The Big Bow Mystery


Read by Adrian Praetzellis

(4.3 stars; 117 reviews)

It's a cold and foggy night in London. A man is horribly murdered in his bedroom, the door locked and bolted on the inside. Scotland Yard is stumped. Yet the seemingly unsolvable case has, as Inspector Grodman says, "one sublimely simple solution" that is revealed in a final chapter full of revelations and a shocking denouement. Detective fiction aficionados will be happy to learn that all the evidence to solve the case is provided. One of the earliest “locked room” mystery stories, The Big Bow Mystery is also a satire of late Victorian society. (Summary by Adrian Praetzellis) (5 hr 5 min)

Chapters

Chapter 01 22:41 Read by Adrian Praetzellis
Chapter 02 22:07 Read by Adrian Praetzellis
Chapter 03 24:15 Read by Adrian Praetzellis
Chapter 04 20:28 Read by Adrian Praetzellis
Chapter 05 26:04 Read by Adrian Praetzellis
Chapter 06 26:13 Read by Adrian Praetzellis
Chapter 07 23:52 Read by Adrian Praetzellis
Chapter 08 23:34 Read by Adrian Praetzellis
Chapter 09 12:56 Read by Adrian Praetzellis
Chapter 10 46:59 Read by Adrian Praetzellis
Chapter 11 20:03 Read by Adrian Praetzellis
Chapter 12 36:22 Read by Adrian Praetzellis

Reviews

A splendid reading


(5 stars)

This is arguably the first 'locked-room' mystery novel (1892 UK; 1895 US), that is, a detective story in which the puzzle aspect is the critical element of the plot rather than being an ancillary item, as it was in Le Fanu's Uncle Silas, for example. It is also a pre-Golden-Age-of-Detection prototype in that it follows the rules of 'fair play' by providing the evidence for the solution in the form of clues imbedded in the text, supplies alternative solutions and suspects -- the classic 'red herring' approach -- and has a 'least-likely' suspect as the villain. All that it is lacking is what we would call a proper detective who out-thinks the reader. Many thanks to Adrian Praetzellis whose performance is commendable. A highly recommended reading.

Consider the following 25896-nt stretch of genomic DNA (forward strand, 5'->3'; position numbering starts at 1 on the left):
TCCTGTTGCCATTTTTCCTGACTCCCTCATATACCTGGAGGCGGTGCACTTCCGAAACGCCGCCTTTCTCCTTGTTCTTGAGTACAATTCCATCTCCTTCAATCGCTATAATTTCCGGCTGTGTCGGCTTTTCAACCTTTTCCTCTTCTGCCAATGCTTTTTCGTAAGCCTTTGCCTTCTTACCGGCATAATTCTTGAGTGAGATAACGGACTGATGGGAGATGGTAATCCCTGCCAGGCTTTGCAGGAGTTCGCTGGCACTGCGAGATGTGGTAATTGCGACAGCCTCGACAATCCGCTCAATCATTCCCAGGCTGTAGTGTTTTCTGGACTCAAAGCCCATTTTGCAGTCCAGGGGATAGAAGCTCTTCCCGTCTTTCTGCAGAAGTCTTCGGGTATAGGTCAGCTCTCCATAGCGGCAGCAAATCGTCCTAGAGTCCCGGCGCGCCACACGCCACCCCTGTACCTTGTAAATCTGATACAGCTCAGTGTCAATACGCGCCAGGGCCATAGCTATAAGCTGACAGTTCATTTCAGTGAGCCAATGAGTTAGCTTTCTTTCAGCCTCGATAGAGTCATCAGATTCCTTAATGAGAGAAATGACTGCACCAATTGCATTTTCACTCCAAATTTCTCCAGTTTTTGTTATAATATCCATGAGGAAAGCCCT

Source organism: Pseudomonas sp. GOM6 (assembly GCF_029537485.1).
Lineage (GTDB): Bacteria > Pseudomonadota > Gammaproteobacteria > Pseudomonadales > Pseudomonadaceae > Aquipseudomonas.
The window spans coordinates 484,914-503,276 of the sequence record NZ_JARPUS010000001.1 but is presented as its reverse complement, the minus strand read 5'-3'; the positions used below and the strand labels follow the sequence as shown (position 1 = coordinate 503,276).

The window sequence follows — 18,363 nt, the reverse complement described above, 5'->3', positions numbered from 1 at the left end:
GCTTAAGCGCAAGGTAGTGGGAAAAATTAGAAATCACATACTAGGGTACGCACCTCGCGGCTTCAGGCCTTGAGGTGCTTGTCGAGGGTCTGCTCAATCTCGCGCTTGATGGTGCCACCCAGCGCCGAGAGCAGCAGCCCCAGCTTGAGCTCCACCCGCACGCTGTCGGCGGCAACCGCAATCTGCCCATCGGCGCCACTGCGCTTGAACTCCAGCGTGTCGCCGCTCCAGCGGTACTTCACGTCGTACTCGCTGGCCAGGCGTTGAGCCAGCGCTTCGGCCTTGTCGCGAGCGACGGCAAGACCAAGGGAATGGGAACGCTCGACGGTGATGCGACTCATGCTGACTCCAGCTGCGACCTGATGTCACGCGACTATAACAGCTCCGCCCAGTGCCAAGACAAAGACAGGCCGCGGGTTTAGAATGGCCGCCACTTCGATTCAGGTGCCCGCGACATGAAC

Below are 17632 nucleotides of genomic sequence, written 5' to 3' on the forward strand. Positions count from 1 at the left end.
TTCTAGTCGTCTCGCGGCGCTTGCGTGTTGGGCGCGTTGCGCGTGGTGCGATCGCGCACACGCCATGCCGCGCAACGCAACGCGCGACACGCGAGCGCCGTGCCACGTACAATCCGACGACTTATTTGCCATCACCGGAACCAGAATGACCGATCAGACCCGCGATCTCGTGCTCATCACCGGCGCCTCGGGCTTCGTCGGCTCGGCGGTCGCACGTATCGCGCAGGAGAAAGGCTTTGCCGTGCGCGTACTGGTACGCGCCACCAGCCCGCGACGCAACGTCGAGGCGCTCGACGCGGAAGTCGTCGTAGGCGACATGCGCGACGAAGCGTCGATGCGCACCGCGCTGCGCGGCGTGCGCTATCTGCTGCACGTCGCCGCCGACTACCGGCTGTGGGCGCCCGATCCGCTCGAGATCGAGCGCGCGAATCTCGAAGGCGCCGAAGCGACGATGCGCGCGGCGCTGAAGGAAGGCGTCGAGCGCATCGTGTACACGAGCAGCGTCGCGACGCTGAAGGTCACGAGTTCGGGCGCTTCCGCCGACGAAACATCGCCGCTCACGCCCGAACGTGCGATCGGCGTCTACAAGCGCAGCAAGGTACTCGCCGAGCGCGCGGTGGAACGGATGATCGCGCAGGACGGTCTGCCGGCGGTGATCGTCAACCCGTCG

Adrian is the best!


(5 stars)

Adrian is the best narrator by far! I love the way he reads. its so amazing with all the different voices. the book was lovely to.


(0.5 stars)

This is a very well read book, but, the twist at the end has a colossal plot hole. Spoilers, The detective who’s trying to figure out who did the murder, is apparently the murderer. But, if you have really been the murder and had really split the victims throat when he was pretending to discover the victim dead, he would have been covered in blood. Additionally, he says that he covered the man’s face with a handkerchief directly after sweating his throat in order to cover convulsions or cover up the fact that he just killed the guy so that the witness didn’t properly see. That handkerchief would’ve been covered absolutely covered in blood if he had just killed the guy right then, but it would not have been covered in blood if the guy had been killed previously. This is a huge pothole, that the policeman would’ve noticed. Thus, The twist at the end is a colossal disappointment. So while the book as well read, don’t waste your time.

Zangwill do nicely


(5 stars)

Two detectives, one locked room mystery and much sly humour can be found in Zangwill's novel, excellently read here. Zangwill was most famous for his tales of Jewish life, many still in print, but those other books of his I have read (e.g The Celibate's Club) which are of more general interest, as this one is, are also witty and well written. Discovering this for a free download was an exra pleasure for someone who thinks the writer underrated as a humourist. There's delightful portrayal of several important characters here by the reader - notably that of Crowl, the absurd anti-faddist and athiest, my favourite. If the final solution to the mystery does not *quite* convince, it's still fun and the whole is very recommendable.

Great book, great reading.


(4 stars)

I had never heard of Israel Zangwill, but enjoyed this book thoroughly. Adrian Praetzellis' reading is of a very high standard and really helps to add colour to both setting and character. The book is very well written, managing to not only provide a genuinely intriguing mystery, but also to broadly examine the society of the time; often with a gentle, satirical humour. Highly recommended.

Good story


(5 stars)

A well-loved working man's man is found murdered in a locked room. Only circumstantial evidence points to his best friend as the murderer, yet Inspector Wimp weaves it into a strong enough case to have the man convicted and sentenced to death. Former Inspector Grodman is convinced of the man's innocence. Which man is correct? Recordings and voice were excellent, thank you!


(5 stars)

Engaging tale with excellent, historically accurate, background (in re union movement, religious skepticism, etc) in the various characters. Very well narrated by the reliable Adrian Praetzellis. For mystery lovers, a great example of the golden age of mystery stories.

Very Good


(5 stars)

Avery good story, well read. The author seems to enjoy wordplay puns and irony and may even border on the surreal at times. He can be a bit long winded but I enjoyed the he book.